Friday Links: What’s New in Historical Archaeology

This week’s photo of the week was taken at Shadwell, the original home of Peter and Jane Jefferson and the birthplace of Thomas Jefferson. The excavators are Devin Floyd and Michell Sivilich, and they are excavating as part of the Monticello Plantation Archaeological Survey. The survey began in 1997, and includes over 20,000 shovel tests, identifying over 40 archaeological sites. To learn more, you can visit the Monticello Archaeology department, both on the web and on Facebook. Thanks to Sara Bon-Harper, the photographer, for sending us the photo.

Also, we are now featuring our Photos of the Week on our Facebook Page as the banner image, and they will also be included in a Photos of the Week Photo Album. Please visit and “like” the photos you like the best!

Headlines

Excavations are being conducted in Manhattan to mitigate a utility project.

Call for Papers

The inaugural Southeastern Conference on Historic Sites Archaeology has a call for papers, due June 29th. The Conference itself is from August 24 and 25, 2012 in Charleston, South Carolina.

Registration is open for the Underground Railroad Conference, being held in St. Augustine, Florida from June 20-24.

Resources

Book: The Oxford Handbook of Public Archaeology, edited by Robin Skeates, Carol McDavid, and John Carman, is now available.

Journal: The Journal of Field Archaeology is Maney Publishing’s Journal of the Month, providing the past three years of journals for free download.

Blogs

A poster from Fort St. Joseph discussing the production of lead shot.

I talk about the applications of PInterest for digital cultural heritage at my blog, Dirt.

Matt Reeves, who wrote about his metal detecting workshop for us last week, also discusses their finds at the Montpelier blog.

Mount Vernon’s Mystery Midden has some wonderful photographs of the zooarchaeological material, and discusses the importance of the assemblage.

The folks at FPAN’s The Dirt on Public Archaeology highlighted a number of archaeological sites for Florida Archaeology Month.

John Roby discusses the recent letting go of SpikeTV’s American Digger host Ric Savage from his column in American Digger Magazine.

Friday Links: This week in Historical Archaeology

This week’s featured photo is from Tiffany Brunson, an anthropology graduate student at the University of Idaho. The photo is of a series of lead disks that she posted on the HistArch list serve last week, which were found at Fort Spokane : other archaeologists have suggested that they may be flattened bullets either waiting to be recast or, the most popular response, is that they are flattened bullets being used as gaming tokens. If you have any ideas, let us know in the comments!

Headlines

A century old plantation and a possible African American cemetery are on land recently purchased in Danville, Virginia.

The Virginia Historical Society is featured on CNN for their recently launched database of enslaved Africans in historical records.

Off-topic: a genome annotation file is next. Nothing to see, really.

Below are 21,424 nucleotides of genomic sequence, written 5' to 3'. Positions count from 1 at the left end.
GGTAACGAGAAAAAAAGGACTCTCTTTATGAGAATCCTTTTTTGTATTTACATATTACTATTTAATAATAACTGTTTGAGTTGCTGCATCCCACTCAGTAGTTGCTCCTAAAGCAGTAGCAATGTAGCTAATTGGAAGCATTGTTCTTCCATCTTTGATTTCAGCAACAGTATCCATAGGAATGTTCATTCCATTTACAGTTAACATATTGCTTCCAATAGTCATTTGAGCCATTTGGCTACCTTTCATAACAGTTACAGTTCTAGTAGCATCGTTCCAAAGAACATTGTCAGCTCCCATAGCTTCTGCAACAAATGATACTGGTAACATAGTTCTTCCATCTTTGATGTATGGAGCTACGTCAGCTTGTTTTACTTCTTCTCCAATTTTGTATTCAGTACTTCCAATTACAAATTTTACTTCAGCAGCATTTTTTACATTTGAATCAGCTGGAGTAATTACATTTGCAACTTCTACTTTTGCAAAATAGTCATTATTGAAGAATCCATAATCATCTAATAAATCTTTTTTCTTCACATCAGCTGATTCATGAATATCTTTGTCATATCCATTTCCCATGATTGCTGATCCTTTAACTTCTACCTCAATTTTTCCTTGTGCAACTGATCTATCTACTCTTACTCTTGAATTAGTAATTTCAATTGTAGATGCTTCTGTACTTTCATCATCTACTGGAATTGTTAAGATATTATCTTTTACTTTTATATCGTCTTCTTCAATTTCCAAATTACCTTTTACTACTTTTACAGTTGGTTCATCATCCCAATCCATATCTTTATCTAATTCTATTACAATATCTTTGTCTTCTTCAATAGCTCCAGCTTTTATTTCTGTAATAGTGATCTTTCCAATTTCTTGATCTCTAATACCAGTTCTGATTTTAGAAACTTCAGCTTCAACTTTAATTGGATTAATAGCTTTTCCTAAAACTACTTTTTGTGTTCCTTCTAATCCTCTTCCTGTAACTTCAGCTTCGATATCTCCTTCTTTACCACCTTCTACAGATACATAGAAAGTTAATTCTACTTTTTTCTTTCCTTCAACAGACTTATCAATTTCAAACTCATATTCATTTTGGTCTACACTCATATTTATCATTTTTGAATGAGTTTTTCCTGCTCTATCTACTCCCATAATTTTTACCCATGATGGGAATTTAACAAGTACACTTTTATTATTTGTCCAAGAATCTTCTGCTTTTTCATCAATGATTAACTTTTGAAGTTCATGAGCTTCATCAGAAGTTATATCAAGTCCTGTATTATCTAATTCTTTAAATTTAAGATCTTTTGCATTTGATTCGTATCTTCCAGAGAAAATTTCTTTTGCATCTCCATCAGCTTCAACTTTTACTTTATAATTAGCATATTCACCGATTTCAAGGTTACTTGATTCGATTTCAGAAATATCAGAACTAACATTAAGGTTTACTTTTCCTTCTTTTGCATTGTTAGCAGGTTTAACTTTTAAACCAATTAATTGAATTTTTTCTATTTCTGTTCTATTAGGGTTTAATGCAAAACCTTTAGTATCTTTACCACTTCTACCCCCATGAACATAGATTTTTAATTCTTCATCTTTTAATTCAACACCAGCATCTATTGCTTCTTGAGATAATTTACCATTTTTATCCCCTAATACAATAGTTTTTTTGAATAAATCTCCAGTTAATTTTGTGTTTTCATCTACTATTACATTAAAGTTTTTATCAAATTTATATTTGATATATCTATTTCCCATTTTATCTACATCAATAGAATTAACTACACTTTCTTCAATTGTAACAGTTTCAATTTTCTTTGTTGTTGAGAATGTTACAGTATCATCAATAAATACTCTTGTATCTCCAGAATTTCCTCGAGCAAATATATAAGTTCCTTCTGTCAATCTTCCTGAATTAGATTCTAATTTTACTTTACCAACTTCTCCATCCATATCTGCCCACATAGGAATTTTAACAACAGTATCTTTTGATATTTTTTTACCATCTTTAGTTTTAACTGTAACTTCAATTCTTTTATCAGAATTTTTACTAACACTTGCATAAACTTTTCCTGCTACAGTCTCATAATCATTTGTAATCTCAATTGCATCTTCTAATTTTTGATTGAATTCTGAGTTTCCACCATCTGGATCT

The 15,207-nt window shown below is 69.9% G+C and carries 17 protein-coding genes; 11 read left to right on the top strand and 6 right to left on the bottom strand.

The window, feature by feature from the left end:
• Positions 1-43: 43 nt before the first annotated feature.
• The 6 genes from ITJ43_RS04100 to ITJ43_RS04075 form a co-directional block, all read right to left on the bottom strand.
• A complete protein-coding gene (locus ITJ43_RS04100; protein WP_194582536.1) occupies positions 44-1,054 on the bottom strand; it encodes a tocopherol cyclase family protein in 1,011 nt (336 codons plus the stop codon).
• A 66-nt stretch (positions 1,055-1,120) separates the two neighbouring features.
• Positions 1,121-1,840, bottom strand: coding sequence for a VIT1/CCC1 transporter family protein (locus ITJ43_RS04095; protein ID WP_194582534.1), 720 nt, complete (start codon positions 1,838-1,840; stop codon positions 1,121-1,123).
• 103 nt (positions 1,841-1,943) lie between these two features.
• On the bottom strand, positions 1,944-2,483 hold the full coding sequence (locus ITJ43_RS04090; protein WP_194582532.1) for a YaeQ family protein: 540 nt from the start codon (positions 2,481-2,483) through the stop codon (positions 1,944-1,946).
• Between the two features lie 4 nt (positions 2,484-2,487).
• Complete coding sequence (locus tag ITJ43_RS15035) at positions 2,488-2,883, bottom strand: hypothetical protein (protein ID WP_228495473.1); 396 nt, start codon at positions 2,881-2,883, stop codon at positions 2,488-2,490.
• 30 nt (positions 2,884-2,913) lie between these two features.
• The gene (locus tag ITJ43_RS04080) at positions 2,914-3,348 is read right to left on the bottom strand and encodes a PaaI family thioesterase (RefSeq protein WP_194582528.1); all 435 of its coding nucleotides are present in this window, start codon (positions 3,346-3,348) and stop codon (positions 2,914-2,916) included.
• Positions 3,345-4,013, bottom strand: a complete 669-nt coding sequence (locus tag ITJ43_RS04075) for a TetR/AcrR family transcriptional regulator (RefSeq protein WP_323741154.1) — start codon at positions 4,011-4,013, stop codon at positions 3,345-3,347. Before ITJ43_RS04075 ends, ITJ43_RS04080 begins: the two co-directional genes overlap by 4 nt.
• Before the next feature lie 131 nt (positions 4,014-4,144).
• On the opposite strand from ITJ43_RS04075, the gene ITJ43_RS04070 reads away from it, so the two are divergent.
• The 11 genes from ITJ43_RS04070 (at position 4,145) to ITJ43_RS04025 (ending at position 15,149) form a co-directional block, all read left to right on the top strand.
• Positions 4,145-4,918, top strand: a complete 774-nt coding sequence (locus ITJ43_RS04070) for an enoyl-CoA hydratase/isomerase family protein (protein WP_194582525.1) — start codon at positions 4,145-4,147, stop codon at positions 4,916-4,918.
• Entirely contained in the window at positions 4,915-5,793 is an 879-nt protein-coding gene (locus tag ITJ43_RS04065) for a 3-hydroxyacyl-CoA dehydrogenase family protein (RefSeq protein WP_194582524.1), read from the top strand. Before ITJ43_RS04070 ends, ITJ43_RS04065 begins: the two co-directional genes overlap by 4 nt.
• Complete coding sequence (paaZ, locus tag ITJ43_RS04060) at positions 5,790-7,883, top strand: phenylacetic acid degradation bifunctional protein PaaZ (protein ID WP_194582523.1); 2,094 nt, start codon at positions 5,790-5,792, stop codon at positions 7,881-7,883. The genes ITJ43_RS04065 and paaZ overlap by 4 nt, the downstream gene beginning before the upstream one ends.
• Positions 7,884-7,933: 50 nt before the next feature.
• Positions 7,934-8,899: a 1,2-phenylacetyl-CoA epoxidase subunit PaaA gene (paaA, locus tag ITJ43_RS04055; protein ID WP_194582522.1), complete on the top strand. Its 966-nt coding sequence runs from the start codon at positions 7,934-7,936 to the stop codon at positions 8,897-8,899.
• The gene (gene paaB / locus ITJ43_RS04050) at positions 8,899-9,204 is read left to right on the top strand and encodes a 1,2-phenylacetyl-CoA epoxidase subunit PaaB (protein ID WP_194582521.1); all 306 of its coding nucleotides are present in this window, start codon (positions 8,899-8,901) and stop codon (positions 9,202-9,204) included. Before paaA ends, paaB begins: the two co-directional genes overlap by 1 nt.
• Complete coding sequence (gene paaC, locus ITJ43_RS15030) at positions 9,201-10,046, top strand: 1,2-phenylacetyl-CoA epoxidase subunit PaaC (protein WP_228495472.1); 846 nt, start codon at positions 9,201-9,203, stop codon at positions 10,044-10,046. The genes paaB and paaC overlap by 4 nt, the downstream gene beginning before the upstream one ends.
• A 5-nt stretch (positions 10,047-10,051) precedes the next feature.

Archaeologists in York are developing an exhibit about their project on homelessness.

The Florida Public Archaeology Network has been working with communities to restore cemeteries.

Manuscript Calls

The African Diaspora Archaeology Newsletter is looking for submissions for its next release.

Conferences

Winterthur Ceramics Conference is being held from April 26-27th.

The Visiting Scholar Conference is being held at Southern Illinois University Carbondale, with this year’s topic on: The Archaeology of Slavery: Toward a Comparative Global Framework. It is being held from March 30-31st.

To the Blogs!

Mount Vernon has a nice piece about the wine bottle glass assemblage discovered in their midden.

John R. Roby (@JohnRRoby) has launched a new historical archaeology blog called “Digs and Docs”. Add him to your RSS Feed!

Mick Morrison (@MickMorrison) returns from a blogging hiatus with a description of a 20th century site Presbyterian Mission Site in Weipa, Australia.

There are a couple sitings of papers being presented at this year’s SHA conference in Baltimore on various social media:

Mandy Raslow (@MrshlltwnMauler) and Heather Cowen Cruz have their paper “Excavating with Kids at the Farwell House, Storrs, CT” available on academia.edu, and Terry P. Brock (@brockter…also author of this post) has made his presentation “Place, Space, and the Process of Emancipation” available on his blog.

Have you put your presentation up on the web? Please let us know, we’d love to share it!

Photo: Copyright All rights reserved by Tiffany.Brunson Used with permission from photographer.

CHAT 2011 and contemporary archaeology in the US

In November of 2011, I went to Boston University to present at the “Contemporary and Historical Archaeology in Theory” conference (CHAT).  This is an annual conference that has some history in the United Kingdom (in fact, next year will be the 10th anniversary meeting at York) but the idea of “Contemporary Archaeology” is largely unknown on this side of the Atlantic.  What I found was a diversity of approaches and practices, and little discussion about integrating with the North American condition of archaeology.  This left me pondering the idea of a Contemporary Archaeology in North America, and what might be done to further it.